Are you able to read this headline? Then you're not Julian Assange. His broadband is unplugged

Ecuador puts WikiLeaks boss in digital time-out over comments

Supporters of WikiLeaks are sounding alarms as founder Julian Assange has had his internet access cut to his Ecuadorian embassy broom cupboard.

The embassy – based in Knightsbridge, London – said it revoked Assange's broadband connection after he violated a promise not to say, or tweet, anything that would harm the South American nation's relations with the UK.

"Assange’s behavior, through his messages on social media, has put our good relations with the United Kingdom and the rest of states in the European Union at risk," a translation of the statement reads.

The Ecuadorian statement did not specify exactly what it was that Assange said to bring about the measure.

Prior to his forced internet sabbatical, Assange had been tweeting on a number of topics, including criticism hurled at him from a UK government official and a link to an article on interactions between Italy's Hacking Team and Ecuador's SENAIN intelligence agency. He also retweeted articles on Germany's interactions with the Spanish government in the arrest of Catalan independence leader Carles Puigdemont.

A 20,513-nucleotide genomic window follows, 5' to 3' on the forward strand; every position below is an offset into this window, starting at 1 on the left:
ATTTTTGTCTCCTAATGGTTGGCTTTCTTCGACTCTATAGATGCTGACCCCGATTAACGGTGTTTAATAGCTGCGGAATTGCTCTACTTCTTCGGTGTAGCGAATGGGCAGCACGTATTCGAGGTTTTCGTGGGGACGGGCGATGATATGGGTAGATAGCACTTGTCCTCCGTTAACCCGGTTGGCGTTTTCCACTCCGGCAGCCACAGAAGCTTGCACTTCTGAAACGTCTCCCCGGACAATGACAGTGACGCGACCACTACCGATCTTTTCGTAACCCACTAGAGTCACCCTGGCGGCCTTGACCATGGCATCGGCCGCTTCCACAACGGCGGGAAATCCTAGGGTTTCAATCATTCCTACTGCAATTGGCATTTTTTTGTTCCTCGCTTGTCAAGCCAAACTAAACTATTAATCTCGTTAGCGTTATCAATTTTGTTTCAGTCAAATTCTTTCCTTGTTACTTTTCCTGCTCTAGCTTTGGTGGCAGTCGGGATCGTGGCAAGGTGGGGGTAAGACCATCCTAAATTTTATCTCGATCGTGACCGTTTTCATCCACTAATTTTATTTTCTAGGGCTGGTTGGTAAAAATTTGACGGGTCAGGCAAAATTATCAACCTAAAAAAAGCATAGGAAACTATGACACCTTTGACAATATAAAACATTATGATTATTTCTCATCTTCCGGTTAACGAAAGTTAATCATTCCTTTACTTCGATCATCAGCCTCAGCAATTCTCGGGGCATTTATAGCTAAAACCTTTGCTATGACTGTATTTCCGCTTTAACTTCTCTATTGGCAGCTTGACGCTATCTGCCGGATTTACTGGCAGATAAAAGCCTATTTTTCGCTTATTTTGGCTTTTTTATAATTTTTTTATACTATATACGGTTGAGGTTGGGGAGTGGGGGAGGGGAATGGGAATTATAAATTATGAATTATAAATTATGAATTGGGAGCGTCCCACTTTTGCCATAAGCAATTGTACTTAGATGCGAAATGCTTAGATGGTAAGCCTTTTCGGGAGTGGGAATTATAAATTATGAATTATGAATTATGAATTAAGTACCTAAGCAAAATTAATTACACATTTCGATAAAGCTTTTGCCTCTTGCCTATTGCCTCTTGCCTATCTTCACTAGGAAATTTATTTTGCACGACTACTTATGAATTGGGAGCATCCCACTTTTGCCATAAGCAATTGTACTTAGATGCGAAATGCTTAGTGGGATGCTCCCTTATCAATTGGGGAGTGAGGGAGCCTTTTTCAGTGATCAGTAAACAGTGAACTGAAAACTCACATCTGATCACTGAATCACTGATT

Assange fails to make skipped bail arrest warrant vanish


Assange has been a guest of the Ecuadorian government at its London embassy since 2012, when he was sought for questioning over sexual assault allegations in Sweden. While he says he has since been exonerated, Assange remains in the embassy for fear he would immediately be collared and sent to the US to face charges for WikiLeaks' numerous government intel dumps, if he were to step outside the building. He also faces arrest by British police for skipping bail.

Back in January, the Ecuadorian government tried to help nudge its long-term lodger out the door by making him a citizen and trying to designate him a diplomat, but that scheme was only partially successful as the diplomatic status was ultimately denied.

On Wednesday, after the government announced Assange had been suspended from the interwebs, supporters rallied in his defense.

Fellow US extradition candidate Kim Dotcom tried to organize a rally in support of Assange outside the embassy in London, and on Twitter messages of support for the leakmonger are being circulated with the #ReconnectJulian hashtag. It looks very sparsely attended.

We're not betting on any riots tonight in London, but will provide more on this as it develops. ®

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